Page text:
Co-Design Workshops & Community Feedback

On 4 November the volunteers who had been declared the Community Space Planning Committee met with team members form TUT, ICRC and 1to1 for a workshop hosted and facilitated by 1to1.

Firstly, it is important to note that not all engagement processes run smoothly at al times. The first co-design workshop was in fact scheduled for the 28th of October, but nobody attended the workshop. This was disheartening but allowed the team members representing 1to1, PlanAct, TUT and ICRC to really interrogate our engagement strategy and what we may have done wrong to result in such poor attendance. It was agreed that perhaps the role of the community in making decisions, and how highly we value their input, was not clear.

We decided to use the scheduled feedback session (on Saturday 31 October) where we had hoped to share out design development and ideas with the community, to ask for grievances to be aired and concerns addressed. This meeting was largely hosted by ICRC who used their social mobilization skills to remind the residents that their involvement is critical in the success of the project. We re-established the volunteering process and the Community Space Planning Community were once again invited to attend the co-design workshop that would be held midweek.

The Workshop (Attempt No. 2)

The workshop was guided by an agenda designed and facilitated by 1to1. See the full Workshop Agenda.

One idea to reinforce the importance of the community representatives for developing a collective strategy and plan for the neighbourhood was to establish a formal committee and allow it to act as an identifier for the representatives, to establish a shared platform wherein equal agency and authorship is given to the representatives and NGO partners equal agency.

Therefore the first activity was to develop some ideas around the assembled individuals’ priorities, motivations and purpose for the task team. To ease the discussions, two grouped were established where keywords and ideas were suggested, discussed, and captured. Thereafter the groups shared their ideas with each other, and a collective set of principals were captured by the facilitator.

Ultimately the key ideas were captured as being “Strength, Hope, Action, Power/Purpose” which gave us the name SHAP Bertrams. SHAP is a colloquialism (form the word Sharp and often expressed as Shap-Shap!) meaning everything is okay, often expressing enthusiasm and optimism.  The idea was captured in a logo creating an entire identity for the task team responsible for neighbourhood development affairs in Bertrams.


Getting crafty

The next step was for the two groups, that included epxerts and represnattaives form ICRC, 1to1, TUT and the Community represnetatives, to become architects & palnners. Each group was given a 1:00 scale mass model of the site and an array of craft supplies. They were first reminded of the outome sof the community planning workshop, which was to form their brief for the deisgn charette.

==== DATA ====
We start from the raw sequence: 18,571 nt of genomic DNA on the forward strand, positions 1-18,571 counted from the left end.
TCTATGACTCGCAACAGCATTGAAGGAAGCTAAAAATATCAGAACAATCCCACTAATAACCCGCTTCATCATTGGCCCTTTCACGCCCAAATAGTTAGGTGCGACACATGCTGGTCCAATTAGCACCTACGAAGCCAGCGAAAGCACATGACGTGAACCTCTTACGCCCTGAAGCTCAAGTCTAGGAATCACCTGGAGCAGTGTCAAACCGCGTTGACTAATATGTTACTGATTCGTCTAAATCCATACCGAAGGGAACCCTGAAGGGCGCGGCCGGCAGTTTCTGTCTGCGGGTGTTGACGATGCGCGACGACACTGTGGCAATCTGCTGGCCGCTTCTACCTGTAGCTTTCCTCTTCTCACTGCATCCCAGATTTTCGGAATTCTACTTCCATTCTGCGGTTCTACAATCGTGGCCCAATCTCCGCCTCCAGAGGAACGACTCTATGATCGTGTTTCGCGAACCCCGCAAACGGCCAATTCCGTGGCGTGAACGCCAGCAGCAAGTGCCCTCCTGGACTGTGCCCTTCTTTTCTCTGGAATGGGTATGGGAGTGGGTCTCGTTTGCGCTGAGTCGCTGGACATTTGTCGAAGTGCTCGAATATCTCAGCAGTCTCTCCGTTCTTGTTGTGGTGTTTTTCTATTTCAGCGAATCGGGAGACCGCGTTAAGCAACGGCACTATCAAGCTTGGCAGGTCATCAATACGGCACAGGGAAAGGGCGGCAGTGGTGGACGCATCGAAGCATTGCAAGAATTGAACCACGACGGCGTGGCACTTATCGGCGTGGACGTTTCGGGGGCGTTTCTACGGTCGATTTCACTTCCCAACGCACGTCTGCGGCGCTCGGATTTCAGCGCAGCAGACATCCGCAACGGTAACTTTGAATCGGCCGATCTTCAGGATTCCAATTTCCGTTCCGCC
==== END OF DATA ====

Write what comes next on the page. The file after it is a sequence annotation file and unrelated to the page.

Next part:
The produced two colourful, creative maquettes that were based on their disucsisons and designs. They then shared the two designs in a design crit with the other group, where comments and questions were encouraged. It was an extremely fun workshop and as the facilitators it was great to see how eople interpreted the brief and illustrated their ideas.

Meeting with the clients

The two design proposals were the subject of a feedback meeting the following Saturday. Each group selected their representatives, and another design crit was had, this time with the whole community in attendance to ask questions and give feedback. The feedback was captured to inform following iterations.

One of the design teams’ proposals being presented to the other team. (van der Walt, 1to1)

Additionally, the newly formed SHAP Bertrams committee name and logo was shared with the community. SHAP Bertrams became a shared chant to end a meeting or emphasize a point, where a speaker says “Shap Bertrams?” the crowd answers with “SHAAAAAP!”.

The flyer used to share the outcomes fomr the first co-design workshop and the newly formed “SHAP Bertrams’ Task team. (1to1)

As with the previous workshop, a democratic process was assumed. Each resident received a sticker that they could stick on their preferred design proposal, this acted as their vote and thereby the preferred design proposal was to be selected. Perhaps it is a show of how representative the design task team is, but both designs received exactly the same number of votes. They would have to be combined to finalise the design.

The tow design teams presenting their designs to the community. (van der Walt, 1to1)

Developing the Design (a second co-design workshop)


The second design workshop was hosted on Wednesday 11 November. The SHAP Bertrams Team gathered and split into two teams. One team was assigned with developing some design concepts and technical details for the fence (which was identified as a priority at the community space planning workshop) while the other team was tasked with producing a singular design proposal form the two proposals. The designs were to be more detailed than the previous ideas, because from the work produced project budgets would need to be established.

The final design proposal. (van der Walt, 1to1)

The final space layout design would be shared with the entire community the following Friday.

–   Suzette van der Walt